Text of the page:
These facts about polygamy have implications (even though they largely speak for themselves). What these facts mean will be the topic of my next post.


Todd Compton, "In Sacred Loneliness: The Plural Wives of Joseph Smith"

Richard Van Wagoner, "Polygamy: A History"

Fawn Brodie, "No Man Knows My History: The Life of Joseph Smith"

Linda King Newell, Valeen Tippetts Avery, "Mormon Enigma: Emma Hale Smith"

Richard Lyman Bushman, "Joseph Smith: Rough Stone Rolling"

D. Michael Quinn, “LDS Church Authority and New Plural Marriages, 1890-1904,” Dialogue: A Journal of Mormon Thought 18 (Spring 1985): 9-105.


  1. #12 is super disturbing!!!
    #17 is really really gross to think about. so don't!
    #18, i don't follow the last sentence . . .

    dude, that is some crazy stuff!

  2. yep - 12 and 17 are disturbing to me too. you don't learn about that aspect of polygamy in institute or seminary. sorry - 18 was a type. fixed it now. thanks.

    #6 and #8 are most troubling to me, in terms of pure abuse of position and power.

  3. This is a great outline of "troubling facts about polygamy."

    Re #5 -- A number of Smith’s wives were dependent orphans or young women employed and living with Emma and Joseph, including a very pretty sixteen-year-old Fanny Alger, who was living with the Smiths in Kirtland, and became Joseph’s first “plural wife” in 1833.

    The story of Fanny Alger is an interesting saga. Fanny is considered to be Joseph Smith's second wife and first polygamous wife. But as you pointed out, Oliver Cowdery called Fanny Alger "a dirty, filty, nasty affair" (and was excommunicated for going against JS on polygamy). It is my opinion that Joseph Smith invented polygamy to cover up this affair, saying instead that he had been commanded by God to practice polygamy. The timeframe of so much that went on points to this, and JS's obvious flurry of activity to attempt to make this affair "legitimate." Of course, as you have pointed out, the further and further he got into polygamy, the more and more he began to feel invincible, basically going out of control and thinking he would do anything he wanted because of his position and power.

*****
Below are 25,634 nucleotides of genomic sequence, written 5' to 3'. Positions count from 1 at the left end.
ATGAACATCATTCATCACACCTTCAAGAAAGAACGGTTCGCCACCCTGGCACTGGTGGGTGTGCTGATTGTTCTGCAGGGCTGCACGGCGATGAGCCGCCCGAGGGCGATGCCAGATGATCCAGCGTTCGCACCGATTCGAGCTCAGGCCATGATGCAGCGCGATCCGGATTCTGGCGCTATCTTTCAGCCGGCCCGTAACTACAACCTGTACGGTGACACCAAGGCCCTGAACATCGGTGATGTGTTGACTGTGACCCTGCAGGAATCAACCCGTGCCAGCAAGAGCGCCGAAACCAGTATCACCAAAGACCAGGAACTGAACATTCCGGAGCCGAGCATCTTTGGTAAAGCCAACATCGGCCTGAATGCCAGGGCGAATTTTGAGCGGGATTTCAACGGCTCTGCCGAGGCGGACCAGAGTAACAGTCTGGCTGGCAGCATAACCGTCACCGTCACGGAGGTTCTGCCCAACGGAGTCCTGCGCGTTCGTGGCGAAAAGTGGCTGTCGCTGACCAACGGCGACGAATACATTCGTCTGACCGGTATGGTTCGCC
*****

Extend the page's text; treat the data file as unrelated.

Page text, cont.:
Re #6 - Helen Mar Kimball. What a tragic story. Joseph Smith basically coerced this young girl into marrying him by promising her that she would be assuring eternal salvation for herself and her entire family. Simply despicable and unconscionable.

    Re #13 -- yes, this is absolutely true. And when I discovered the real reason behind why Joseph Smith was in Carthage Jail, I was floored. I had been told my entire life that he was a religious martyr when in fact he was simply a criminal. For Mormons to sing his praises in hymns such as Praise to the Man is a testament to the fact that most of them don't even know the real history of the Mormon Church. I could kick myself now for simply going along for so many years.

    There are so many lies, cover-ups, deceptions and contradictions in both Mormon Church history and its teachings and doctrines that it is mind-boggling. Thank goodness I finally realized that and got out.

  4. Well done. Polygamy was also my trigger and why I got out.

    I'm impressed that you have no Mormon backlash on here. It must be because your facts are so well articulated and well documented that those who would normally argue know they have no grounds to do so.

  5. Josh,

    Thank you for feeling inclined to start this blog. I have been struggling with a testimony of the Mormon church for years because of their belief in polygamy. I too, was born and raised in the church and am a direct descendant of the early pioneers (on BOTH sides of my family). I have read through my own tears of heart-wrenching accounts written by my ancestors of their experience living a polygamist life and of crossing the plains to get to "Zion". I was married in the temple and have children. Having children (girls) is what finally gave me the courage to step up to the plate and stand up for what I feel to be right in my heart AND mind. Luckily, I have a very close relationship with my husband and we're both on the same page.

    Anyway, I felt this way even before reading all the facts (I always tried to stay away from anything "negative" about the church so as to not "cloud" my judgement). However, the facts just confirm the feelings I already had. Thank you.

  6. I have been a member all my life. I am 41 and have always been very troubled about polygamy. This is the best site I have found yet. Not a typical anti-Mormon web site. I really appreciate your work. Thanks.